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Vaccinations - Leptospirosis

Why should you vaccinate your dog to protect them against Leptospirosis every year?

Leptospirosis can range in severity from mild infections causing no clinical signs to severe infections which cause sudden kidney failure in dogs. When these severe infections occur some dogs may recover after prolonged intensive care in a veterinary hospital while others may not survive or survive with permanent kidney damage.

Leptospirosis can also cause liver damage, uveitis (severe eye inflammation), respiratory disease, vasculitis, and bleeding disorders.

Leptospirosis is a zoonotic disease, which means it can be spread to humans. This means your family and friends are at risk of catching it too. The human form of the disease is normally known as Weil’s Disease and can be life threatening. It is usually not caught from infected dogs but from exposure to water contaminated from rodents or livestock. This is also the way that your dog would most likely catch the infection.

The vaccines that are available to help protect against leptospirosis do not last as long as the vaccines which protect against viral diseases such as Parvovirus and Distemper. This is because Leptospirosis is a bacterial infection and vaccines against bacteria often do not last as long as those which protect against viruses.

While the vaccines we give for Distemper, Parvovirus and Hepatitis only need to be boostered every three years, studiesInformative image: Leptospirosis dog vaccine rats water Lepto4 show that the vaccines available for Leptospirosis only provide protection for around one year.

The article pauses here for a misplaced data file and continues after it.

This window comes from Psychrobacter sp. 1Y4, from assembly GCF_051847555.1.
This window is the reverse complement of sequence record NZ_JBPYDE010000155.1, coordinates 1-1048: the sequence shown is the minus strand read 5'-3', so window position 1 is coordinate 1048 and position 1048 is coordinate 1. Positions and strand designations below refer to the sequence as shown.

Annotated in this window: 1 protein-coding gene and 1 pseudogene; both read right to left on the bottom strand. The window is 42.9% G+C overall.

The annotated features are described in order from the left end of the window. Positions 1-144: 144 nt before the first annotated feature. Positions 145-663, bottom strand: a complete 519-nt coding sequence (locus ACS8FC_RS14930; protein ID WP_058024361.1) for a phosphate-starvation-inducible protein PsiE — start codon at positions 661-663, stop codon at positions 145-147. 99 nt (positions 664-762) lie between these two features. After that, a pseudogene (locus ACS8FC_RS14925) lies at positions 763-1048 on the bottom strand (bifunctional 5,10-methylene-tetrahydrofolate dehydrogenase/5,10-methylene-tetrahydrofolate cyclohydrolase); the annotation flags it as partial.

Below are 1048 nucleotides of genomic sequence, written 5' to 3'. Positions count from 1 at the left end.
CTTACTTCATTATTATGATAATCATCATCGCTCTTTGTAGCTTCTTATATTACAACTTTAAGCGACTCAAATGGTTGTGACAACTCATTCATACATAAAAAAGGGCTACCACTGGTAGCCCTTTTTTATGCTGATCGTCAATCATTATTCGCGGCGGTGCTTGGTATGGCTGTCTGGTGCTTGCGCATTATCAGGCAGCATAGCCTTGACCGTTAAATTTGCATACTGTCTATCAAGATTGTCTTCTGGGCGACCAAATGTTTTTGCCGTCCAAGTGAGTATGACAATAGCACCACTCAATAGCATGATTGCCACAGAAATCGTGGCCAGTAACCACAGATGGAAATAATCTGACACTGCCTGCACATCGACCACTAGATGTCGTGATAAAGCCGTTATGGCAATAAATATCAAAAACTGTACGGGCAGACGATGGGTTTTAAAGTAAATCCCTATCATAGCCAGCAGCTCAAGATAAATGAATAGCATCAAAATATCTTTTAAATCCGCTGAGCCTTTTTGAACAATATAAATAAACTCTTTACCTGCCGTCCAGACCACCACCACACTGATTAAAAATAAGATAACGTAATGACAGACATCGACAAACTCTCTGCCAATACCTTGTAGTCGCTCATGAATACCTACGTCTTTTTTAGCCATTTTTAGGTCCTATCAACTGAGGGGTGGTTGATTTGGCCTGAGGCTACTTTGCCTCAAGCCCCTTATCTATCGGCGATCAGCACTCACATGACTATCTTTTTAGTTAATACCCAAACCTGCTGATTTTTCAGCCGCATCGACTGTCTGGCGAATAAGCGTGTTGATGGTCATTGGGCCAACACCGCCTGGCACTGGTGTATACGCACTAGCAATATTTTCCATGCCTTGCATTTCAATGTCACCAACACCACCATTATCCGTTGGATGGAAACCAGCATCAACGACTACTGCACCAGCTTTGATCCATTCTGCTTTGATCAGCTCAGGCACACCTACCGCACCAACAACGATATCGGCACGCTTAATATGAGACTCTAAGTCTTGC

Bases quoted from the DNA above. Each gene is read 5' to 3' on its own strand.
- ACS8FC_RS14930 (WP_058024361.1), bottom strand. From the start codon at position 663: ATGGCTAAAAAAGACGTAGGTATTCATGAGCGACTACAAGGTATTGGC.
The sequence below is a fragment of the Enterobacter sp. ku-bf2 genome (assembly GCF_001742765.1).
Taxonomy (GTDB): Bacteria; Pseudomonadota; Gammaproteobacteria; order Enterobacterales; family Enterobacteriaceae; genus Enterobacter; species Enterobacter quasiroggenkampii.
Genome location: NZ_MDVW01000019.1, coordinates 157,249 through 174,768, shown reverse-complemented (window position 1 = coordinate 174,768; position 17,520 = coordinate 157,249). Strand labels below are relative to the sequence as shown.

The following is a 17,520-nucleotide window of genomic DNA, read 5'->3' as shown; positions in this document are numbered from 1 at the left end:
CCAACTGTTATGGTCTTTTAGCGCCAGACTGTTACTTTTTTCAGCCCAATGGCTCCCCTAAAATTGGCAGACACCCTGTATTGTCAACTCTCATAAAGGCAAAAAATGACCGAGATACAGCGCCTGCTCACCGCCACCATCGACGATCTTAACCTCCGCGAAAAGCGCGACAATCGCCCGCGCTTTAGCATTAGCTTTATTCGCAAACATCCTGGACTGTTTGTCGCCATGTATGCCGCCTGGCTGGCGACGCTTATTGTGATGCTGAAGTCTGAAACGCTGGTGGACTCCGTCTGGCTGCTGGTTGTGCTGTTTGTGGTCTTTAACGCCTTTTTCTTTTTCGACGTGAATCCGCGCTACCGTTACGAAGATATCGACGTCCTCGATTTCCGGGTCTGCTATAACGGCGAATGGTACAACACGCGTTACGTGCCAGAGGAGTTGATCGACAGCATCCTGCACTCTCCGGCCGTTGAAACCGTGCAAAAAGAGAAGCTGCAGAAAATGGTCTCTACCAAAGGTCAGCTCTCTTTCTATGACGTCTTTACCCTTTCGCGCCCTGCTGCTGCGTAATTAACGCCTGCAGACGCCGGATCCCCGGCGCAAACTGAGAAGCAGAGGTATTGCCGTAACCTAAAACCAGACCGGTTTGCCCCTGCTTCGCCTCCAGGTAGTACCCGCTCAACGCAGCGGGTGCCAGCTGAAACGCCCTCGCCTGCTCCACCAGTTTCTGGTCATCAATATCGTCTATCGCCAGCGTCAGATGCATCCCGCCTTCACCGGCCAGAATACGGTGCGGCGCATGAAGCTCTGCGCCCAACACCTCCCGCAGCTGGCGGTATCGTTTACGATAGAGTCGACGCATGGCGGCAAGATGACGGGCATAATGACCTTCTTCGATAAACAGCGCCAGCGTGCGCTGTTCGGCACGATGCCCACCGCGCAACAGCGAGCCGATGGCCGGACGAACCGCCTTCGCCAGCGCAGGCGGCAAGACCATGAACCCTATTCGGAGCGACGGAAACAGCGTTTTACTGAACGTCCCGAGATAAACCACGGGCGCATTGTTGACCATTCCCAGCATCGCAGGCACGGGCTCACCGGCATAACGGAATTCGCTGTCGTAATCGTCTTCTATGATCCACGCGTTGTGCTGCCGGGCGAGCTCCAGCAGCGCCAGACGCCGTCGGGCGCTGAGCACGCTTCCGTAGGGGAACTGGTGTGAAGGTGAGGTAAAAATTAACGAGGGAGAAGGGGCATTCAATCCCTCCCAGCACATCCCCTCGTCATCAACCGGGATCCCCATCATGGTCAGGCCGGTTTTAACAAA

There are over 20 different strains of Leptospirosis. The vaccines that we use provide protection against only a small number of these strains, the ones which are reported to be most likely to cause more severe infections in dogs.

Current World Veterinary Association guidelines recommend protecting your pet against leptospirosis yearly in areas where the disease is prevalent. In the UK the British Small Animals Veterinary Association recommends that leptospirosis vaccination should be considered for ALL animals and classes it as a core vaccine. By vaccinating your pet you will also be helping to protect people and everyone else’s pet too because the more animals that are immune to a disease, the more difficult it is for a disease to spread.

At Willow Vets we do recognise that people may be concerned about possibly adverse reactions to vaccines. Serious adverse reactions are very rare but if you have any questions or concerns we would be more than happy to discuss your dog's individual health status and whether vaccination against a particular disease is indicated for them based on their specific benefit/risk.

There have been a number of concerns over the last few months regarding the new Lepto4 vaccine. We have continued to use the Lepto2 vaccine which we have used for a number of years. This will not change until the situation with Lepto4 becomes clearer.  Please always discuss any concerns you may have with your veterinary surgeon.

What vaccinations should your pet have and how often?

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